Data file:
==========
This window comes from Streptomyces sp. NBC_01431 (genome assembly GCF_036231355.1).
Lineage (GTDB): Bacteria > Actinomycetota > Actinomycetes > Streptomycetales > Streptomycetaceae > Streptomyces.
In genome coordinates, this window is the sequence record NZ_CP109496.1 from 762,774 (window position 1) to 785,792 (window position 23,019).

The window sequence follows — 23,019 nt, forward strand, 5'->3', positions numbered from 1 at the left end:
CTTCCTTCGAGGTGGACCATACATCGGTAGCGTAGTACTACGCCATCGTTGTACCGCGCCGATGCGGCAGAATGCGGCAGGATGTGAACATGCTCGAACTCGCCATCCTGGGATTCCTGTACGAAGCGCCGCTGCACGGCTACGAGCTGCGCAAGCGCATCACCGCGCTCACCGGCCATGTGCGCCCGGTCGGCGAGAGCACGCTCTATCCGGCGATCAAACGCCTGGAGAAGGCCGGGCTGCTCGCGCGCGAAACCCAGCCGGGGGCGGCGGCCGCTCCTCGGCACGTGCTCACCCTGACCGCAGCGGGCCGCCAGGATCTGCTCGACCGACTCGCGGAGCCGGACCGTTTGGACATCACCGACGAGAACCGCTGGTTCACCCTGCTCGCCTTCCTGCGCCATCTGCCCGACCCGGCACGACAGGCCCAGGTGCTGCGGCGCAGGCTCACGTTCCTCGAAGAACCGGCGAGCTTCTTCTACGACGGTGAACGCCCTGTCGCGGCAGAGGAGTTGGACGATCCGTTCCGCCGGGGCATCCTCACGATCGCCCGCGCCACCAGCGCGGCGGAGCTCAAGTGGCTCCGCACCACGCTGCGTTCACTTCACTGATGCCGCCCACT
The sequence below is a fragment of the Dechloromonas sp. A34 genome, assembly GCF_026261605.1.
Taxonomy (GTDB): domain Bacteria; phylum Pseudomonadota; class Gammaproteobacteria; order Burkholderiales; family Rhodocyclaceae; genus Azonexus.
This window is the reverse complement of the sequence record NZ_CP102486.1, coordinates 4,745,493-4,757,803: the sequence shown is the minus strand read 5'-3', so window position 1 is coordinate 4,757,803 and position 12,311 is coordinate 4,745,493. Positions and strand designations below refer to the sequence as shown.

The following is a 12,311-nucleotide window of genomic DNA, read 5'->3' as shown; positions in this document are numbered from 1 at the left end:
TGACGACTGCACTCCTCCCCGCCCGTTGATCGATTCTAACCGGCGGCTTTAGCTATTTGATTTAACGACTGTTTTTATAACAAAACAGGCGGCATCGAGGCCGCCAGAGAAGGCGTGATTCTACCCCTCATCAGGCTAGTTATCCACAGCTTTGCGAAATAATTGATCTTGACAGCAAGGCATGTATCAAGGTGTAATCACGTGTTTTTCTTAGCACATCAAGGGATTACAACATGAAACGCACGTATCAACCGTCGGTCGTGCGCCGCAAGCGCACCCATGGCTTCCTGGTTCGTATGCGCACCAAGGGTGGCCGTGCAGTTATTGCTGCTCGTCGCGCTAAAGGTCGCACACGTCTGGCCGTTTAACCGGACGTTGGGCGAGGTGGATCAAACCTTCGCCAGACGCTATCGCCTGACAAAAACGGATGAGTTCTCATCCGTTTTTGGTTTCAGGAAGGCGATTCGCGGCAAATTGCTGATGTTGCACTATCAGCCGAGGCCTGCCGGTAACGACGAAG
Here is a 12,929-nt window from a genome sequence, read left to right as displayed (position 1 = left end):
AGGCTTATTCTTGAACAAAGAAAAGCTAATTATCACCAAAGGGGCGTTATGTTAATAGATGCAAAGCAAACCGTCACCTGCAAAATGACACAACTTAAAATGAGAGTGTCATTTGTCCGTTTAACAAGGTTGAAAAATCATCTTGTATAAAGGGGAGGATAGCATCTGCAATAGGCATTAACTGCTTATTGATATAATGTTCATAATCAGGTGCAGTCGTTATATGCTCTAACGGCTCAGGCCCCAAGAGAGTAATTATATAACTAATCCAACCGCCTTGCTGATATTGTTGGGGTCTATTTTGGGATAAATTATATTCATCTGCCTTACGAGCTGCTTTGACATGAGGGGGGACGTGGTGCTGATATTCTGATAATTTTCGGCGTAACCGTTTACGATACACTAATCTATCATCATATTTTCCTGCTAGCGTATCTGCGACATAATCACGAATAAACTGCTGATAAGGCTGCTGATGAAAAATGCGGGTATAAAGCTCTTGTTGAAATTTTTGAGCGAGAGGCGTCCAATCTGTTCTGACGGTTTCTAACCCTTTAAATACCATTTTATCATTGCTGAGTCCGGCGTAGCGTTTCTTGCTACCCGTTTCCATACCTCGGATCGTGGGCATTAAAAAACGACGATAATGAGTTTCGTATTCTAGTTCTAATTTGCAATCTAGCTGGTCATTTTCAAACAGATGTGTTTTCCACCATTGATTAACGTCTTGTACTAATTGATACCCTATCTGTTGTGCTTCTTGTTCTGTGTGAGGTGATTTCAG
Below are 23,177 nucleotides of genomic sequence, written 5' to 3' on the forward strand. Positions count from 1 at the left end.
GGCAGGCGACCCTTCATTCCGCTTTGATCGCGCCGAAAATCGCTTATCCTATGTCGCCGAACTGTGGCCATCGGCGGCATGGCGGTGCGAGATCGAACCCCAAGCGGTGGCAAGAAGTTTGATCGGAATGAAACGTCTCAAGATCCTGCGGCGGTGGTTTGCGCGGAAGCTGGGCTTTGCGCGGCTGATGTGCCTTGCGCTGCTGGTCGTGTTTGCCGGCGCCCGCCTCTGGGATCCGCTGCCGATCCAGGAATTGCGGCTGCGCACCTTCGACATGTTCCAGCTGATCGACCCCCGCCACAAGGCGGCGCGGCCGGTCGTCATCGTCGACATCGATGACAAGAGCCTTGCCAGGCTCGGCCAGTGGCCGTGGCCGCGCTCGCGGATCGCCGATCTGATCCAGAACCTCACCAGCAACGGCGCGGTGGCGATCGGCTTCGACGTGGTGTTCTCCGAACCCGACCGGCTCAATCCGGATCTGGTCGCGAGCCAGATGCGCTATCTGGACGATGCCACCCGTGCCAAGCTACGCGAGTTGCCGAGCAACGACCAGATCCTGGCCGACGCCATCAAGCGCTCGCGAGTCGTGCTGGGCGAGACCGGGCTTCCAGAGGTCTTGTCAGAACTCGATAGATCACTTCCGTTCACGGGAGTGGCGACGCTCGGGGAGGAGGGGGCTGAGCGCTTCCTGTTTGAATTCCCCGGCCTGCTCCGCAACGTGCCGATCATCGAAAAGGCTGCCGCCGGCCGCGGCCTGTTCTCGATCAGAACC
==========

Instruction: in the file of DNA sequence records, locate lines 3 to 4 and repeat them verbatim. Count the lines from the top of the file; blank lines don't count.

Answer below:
In genome coordinates, this window is the sequence record NZ_CP109496.1 from 762,774 (window position 1) to 785,792 (window position 23,019).

The window sequence follows — 23,019 nt, forward strand, 5'->3', positions numbered from 1 at the left end: